Elon Musk’s Hyperloop prototype tube is gone. What does it mean for his tunneling dream?
Elon Musk has always been a visionary.
Inventor of electric motorcycles and the first person to run a successful electric car, he has long sought to make a tunneling machine that can be used to send people and cargo to remote places in as little time as possible — a process he calls Hyperloop.
The idea of moving people faster than planes has been talked about since the 1960s. In the 1970s, Elon Musk — who helped introduce commercial use of rockets to the global economy in his business SpaceX — suggested the idea as a solution for traffic jams in Los Angeles.
Musk has dreamed about Hyperloop ever since. And finally, in a matter of months, he could be making his vision into something actual.
A New Beginning
The project that began under Musk’s leadership at SpaceX now begins to take shape, as he starts assembling tunneling machines for testing. This week marks the first time he will show his prototypes to a public audience, for the first time ever, at a “Conversation on Space Transportation” event at the DIA, which is in conjunction with the California Science Foundation and Los Angeles’ Museum of Contemporary Art.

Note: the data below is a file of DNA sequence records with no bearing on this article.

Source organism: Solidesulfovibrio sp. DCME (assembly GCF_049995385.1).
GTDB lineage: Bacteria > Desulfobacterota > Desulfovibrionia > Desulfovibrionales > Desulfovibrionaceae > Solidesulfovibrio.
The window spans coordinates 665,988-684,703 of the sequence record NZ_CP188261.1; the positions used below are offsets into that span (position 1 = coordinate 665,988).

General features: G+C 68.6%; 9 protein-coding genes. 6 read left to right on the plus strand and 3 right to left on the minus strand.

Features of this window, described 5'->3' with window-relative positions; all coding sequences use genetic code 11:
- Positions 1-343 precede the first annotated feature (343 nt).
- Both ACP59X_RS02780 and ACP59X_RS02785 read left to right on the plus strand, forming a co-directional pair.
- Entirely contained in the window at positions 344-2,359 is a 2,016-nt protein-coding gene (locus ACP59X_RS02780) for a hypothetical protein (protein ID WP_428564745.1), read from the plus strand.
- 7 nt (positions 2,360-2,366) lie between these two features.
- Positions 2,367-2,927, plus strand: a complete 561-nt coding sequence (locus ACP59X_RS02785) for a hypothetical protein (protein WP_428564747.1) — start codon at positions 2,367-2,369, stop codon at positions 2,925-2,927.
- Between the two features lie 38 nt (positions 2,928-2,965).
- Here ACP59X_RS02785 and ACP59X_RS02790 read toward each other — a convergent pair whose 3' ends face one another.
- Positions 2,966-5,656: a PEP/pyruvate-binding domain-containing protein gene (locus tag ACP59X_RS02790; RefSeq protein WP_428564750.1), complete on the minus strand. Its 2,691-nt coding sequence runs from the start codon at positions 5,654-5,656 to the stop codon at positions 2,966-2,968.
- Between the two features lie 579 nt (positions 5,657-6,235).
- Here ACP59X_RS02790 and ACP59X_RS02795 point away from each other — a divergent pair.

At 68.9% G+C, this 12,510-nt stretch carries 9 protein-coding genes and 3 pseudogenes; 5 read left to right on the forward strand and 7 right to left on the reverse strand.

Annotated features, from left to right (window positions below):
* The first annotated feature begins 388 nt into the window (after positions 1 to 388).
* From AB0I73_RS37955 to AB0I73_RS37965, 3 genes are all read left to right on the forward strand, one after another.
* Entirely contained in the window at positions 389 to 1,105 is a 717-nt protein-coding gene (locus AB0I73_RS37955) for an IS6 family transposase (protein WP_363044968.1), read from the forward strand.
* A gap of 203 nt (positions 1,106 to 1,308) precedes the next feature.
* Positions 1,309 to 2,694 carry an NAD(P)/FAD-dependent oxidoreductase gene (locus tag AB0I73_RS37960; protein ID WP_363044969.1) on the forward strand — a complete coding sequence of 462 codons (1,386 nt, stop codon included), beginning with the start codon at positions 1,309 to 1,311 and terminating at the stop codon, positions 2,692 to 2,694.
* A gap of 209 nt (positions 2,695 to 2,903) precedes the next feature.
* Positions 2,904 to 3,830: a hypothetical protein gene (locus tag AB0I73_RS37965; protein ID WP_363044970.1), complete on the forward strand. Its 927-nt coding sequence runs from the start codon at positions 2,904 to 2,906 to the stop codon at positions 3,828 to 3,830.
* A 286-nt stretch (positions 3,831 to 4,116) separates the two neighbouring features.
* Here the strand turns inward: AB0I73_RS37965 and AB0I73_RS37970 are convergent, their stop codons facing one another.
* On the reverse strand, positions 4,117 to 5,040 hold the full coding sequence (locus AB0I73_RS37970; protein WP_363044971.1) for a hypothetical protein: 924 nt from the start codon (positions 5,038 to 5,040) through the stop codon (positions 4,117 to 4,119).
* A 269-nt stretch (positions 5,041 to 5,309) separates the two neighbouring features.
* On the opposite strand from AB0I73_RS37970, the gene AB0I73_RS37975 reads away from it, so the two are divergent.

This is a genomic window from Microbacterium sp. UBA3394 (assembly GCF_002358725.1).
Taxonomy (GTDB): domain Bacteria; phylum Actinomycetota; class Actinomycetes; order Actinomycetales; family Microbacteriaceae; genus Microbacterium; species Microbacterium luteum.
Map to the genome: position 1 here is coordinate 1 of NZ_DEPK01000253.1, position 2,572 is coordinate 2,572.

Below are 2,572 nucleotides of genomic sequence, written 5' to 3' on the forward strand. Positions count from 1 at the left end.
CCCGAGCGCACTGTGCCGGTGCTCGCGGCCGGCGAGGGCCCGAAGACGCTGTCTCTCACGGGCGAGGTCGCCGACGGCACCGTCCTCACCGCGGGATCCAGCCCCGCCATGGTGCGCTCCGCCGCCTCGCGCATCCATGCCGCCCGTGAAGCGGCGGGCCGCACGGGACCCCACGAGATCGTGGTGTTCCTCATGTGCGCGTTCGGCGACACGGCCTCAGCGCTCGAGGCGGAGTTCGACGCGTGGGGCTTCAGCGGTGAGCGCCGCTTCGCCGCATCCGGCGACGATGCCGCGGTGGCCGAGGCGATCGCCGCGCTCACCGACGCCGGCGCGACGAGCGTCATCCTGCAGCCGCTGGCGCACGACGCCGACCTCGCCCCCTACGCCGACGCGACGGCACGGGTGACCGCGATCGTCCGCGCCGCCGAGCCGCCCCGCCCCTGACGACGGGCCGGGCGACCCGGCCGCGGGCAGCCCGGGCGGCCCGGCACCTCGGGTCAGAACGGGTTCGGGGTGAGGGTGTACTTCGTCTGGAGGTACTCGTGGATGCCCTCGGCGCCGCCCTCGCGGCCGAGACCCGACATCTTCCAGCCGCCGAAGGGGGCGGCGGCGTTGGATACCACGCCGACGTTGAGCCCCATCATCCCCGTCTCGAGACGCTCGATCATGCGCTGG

Musk has made a name for himself with his bold, futuristic visions, particularly focusing on the future of space travel and transportation. He has created some of the most ambitious and expensive projects in human history: his reusable Dragon spacecraft that brought supplies and people to the International Space Station; his Tesla Roadster sports car; a $1.4 billion tunnel underneath the Hudson River in New York; and another tunnel underneath his hometown of Los Angeles.
As he has built his empire and gained fame, Musk has frequently bragged about “starting something” and then promptly disappeared to start something else, like Musk’s own self-funded company and the Boring Company, which focuses on using his tunneling machines to bore a bore in his hometown, with the purpose of building tunnels underneath.